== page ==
Back in the days when I did NaNoWriMo yearly I developed a strategy that helped me keep writing when my ideas dried up: two characters, the writer and the therapist. They got together whenever I needed to just do some stream of consciousness writing.
In honor of NaNo, which starts Friday, November 1, I present the best of “The Writer and the Therapist.”
The writer plopped down on the therapist’s squashy couch and expelled a shuddering sigh.
The therapist set his first edition Fromme on the table beside him and settled himself more solidly into his chair.
“So, long time no see. How is your writing coming along?”
“My story is starting to scare me, it has so many tentacles and branches and weird suction cup thingies that threaten to attach to my brain and pull it out of my skull.”
“Ah, so writing is threatening. Perhaps Freud would have something to say about that. Perhaps the suction cups represent the woman’s, ah, genitalia, very threatening – might suck one in and refuse to let go, no? And the tentacles, ah yes, very phallic. Perhaps your mother was too clinging, your father too demanding? Hmmmm?”
“Oh, geez. Don’t go all Viennese on me. Sometimes a suction cup is just a suction cup, a tentacle just a tentacle. Please try again.”
“Well, I notice a fear of chaos holds you back when you actually ARE writing, then I notice that you also fear chaos in a way that holds you back FROM writing. If you didn’t fear chaos you wouldn’t mind letting your story run a little wild. Really, what will happen if you let the story go where it wants to go?”
“Hmmm . . . now you’re talking.”
The ringing of the telephone roused the therapist’s wife from a fitful sleep in which she had imagined she was being chased by a group of women, all of whom were brandishing halved pomegranates.
By this time, the therapist had struggled up from his slumber. He had an unpleasant feeling he knew who was on the other end of the phone.
Yep, just as he thought. Like the fucking tide, this one.
“I – I – I can’t do this!”
Next year he was going to demand a November retainer from this particular patient. “I’m scared.” “I’m stuck.” “Help me.” Really – people are starving, Syria and Egypt are in chaos, but no, stop the world, the writer needs to talk.
“OK, what’s the matter?”
“I can’t think of any new ideas. Help me.”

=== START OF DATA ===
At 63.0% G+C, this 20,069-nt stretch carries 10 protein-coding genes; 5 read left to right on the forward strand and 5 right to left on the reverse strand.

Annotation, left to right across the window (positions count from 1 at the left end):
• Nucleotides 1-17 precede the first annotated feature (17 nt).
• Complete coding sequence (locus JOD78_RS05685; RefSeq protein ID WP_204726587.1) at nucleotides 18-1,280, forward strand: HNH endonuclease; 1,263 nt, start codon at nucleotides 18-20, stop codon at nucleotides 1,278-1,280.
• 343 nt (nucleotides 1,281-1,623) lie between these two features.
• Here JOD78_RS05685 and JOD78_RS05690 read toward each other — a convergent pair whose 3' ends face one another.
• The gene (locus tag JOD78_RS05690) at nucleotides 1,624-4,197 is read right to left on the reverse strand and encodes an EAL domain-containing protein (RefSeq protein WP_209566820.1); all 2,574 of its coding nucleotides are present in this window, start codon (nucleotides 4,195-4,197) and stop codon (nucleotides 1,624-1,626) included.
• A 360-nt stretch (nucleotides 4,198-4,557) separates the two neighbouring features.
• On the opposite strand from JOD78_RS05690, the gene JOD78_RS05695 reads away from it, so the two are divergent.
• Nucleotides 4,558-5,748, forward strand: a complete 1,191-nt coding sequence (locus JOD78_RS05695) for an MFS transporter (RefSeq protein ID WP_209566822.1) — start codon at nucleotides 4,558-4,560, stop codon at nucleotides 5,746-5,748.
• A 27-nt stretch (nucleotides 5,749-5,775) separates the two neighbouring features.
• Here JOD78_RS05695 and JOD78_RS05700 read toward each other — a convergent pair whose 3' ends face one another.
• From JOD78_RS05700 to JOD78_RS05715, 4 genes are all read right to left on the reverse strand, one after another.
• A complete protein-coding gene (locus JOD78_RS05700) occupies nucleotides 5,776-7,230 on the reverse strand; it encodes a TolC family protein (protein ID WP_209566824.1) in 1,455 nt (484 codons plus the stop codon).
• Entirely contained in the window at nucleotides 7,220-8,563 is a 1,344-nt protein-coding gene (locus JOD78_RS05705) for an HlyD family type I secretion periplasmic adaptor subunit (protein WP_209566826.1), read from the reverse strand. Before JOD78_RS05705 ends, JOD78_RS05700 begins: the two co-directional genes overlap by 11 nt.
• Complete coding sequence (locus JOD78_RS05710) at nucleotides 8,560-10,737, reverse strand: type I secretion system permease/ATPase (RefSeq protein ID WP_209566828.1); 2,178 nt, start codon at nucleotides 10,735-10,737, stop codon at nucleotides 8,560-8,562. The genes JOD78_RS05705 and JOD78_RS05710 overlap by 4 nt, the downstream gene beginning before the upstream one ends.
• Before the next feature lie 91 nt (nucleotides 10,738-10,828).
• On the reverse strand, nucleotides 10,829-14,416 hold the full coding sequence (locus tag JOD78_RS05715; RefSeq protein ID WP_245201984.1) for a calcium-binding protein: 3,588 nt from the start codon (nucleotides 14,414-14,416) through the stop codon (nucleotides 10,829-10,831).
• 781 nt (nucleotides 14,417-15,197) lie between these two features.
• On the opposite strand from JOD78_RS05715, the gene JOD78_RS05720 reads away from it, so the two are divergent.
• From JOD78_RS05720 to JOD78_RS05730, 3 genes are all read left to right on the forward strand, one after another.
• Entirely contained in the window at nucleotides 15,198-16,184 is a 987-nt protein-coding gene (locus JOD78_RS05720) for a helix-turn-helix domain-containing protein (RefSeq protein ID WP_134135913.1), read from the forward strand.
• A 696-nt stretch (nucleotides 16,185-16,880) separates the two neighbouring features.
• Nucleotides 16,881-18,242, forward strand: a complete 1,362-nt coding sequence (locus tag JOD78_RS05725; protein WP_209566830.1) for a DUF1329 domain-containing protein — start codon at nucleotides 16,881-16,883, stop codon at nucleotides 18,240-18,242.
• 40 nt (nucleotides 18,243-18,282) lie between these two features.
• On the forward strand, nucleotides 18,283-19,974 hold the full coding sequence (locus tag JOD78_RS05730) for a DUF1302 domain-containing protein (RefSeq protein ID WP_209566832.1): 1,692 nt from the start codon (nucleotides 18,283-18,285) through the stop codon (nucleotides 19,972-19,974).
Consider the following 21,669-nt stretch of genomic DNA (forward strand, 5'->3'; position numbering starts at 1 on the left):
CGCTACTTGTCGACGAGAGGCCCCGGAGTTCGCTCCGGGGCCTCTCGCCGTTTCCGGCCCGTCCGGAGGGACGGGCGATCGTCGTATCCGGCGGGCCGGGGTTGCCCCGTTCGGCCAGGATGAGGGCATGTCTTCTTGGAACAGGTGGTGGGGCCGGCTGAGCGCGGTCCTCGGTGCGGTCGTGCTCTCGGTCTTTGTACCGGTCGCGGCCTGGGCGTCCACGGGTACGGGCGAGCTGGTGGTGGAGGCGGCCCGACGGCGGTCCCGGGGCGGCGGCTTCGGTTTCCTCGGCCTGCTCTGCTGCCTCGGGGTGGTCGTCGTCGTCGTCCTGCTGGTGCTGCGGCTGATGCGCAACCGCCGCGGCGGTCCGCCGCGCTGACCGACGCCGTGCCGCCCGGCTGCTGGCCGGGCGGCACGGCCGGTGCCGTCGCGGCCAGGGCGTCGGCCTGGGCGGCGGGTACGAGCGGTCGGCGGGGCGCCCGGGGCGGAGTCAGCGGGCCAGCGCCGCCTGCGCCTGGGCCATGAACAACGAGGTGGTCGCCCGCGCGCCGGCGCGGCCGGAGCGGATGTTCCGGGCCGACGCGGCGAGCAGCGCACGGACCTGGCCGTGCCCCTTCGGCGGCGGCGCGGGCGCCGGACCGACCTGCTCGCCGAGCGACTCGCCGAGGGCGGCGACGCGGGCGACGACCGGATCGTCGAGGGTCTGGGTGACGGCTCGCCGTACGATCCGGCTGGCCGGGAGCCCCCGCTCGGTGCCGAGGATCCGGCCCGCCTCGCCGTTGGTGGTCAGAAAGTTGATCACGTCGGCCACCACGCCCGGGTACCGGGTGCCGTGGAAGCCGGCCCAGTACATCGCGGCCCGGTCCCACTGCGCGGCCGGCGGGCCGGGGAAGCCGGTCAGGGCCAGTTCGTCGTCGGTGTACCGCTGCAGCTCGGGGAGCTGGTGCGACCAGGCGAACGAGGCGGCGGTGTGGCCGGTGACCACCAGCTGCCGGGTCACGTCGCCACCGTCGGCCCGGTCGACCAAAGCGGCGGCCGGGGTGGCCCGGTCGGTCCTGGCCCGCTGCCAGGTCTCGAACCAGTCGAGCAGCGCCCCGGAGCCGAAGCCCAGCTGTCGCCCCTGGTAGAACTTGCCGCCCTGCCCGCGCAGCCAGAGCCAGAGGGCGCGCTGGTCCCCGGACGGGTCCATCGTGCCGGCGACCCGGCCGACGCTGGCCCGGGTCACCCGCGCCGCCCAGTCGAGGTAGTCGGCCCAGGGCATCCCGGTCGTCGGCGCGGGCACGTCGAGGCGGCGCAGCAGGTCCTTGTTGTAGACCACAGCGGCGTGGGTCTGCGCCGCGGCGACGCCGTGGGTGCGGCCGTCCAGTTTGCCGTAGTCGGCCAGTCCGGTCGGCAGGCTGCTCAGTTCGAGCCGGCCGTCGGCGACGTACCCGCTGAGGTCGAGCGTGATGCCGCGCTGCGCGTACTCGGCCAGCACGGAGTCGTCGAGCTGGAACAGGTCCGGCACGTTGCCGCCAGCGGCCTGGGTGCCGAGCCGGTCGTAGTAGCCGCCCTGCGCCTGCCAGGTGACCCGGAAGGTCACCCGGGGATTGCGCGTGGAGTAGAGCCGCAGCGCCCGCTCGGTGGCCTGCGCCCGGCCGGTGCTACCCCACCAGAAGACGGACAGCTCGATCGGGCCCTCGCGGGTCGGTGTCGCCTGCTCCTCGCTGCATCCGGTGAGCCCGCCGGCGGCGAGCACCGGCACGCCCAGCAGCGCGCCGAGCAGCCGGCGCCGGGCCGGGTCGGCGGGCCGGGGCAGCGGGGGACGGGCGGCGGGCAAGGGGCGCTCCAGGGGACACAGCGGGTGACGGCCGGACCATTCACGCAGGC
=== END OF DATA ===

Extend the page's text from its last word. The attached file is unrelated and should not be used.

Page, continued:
“Just write. Stay off the phone and write.”
“But . . .”
“Sorry, it’s late. That’s all I got. Bye.”
“So, you are struggling with the writing, yes? How can we help you do better?”
The new therapist peered at her from behind an excellent pair of retro Henry Kissinger glasses. After the late-night debacle she realized she needed a better support system. This guy had come highly recommended.
But first she was going to have to overcome his office furniture. This wasn’t the new style of leather sofa, buttery soft and luxurious. No, this was old school leather, the kind that covers horsehair stuffing – glossy and firm and more slippery than a lubricated butter stick.
There would be no sinking gratefully in this leather – rather there would be a struggle to the near death as the sofa tried to shunt the crack between backrest and seat – a crack of biblical proportions. The writer had a fleeting nightmare image of being summarily jackknifed and levered through the slot like the daily post through a letter slot.
“ . . . how you were toilet trained?”
The writer looked up from her battle with the sofa, just in time to catch the word “toilet.”
“Sure, please, don’t let me stop you.”
The therapist leaned forward, fingertips steepled under his chin. “Yes?”
“I’m sorry, didn’t you just say you need to go to the restroom? Go ahead, please don’t let me keep you.”
“Ah, no, interesting that you interpret my question of you to mean something about me and my toilet habits. I was asking you about your toilet training. How was it?”
“Um, really, I don’t know. I was too young to really remember. But, now that we’re on the topic, I need to use the restroom.”
“Ah, now we are getting somewhere . . .”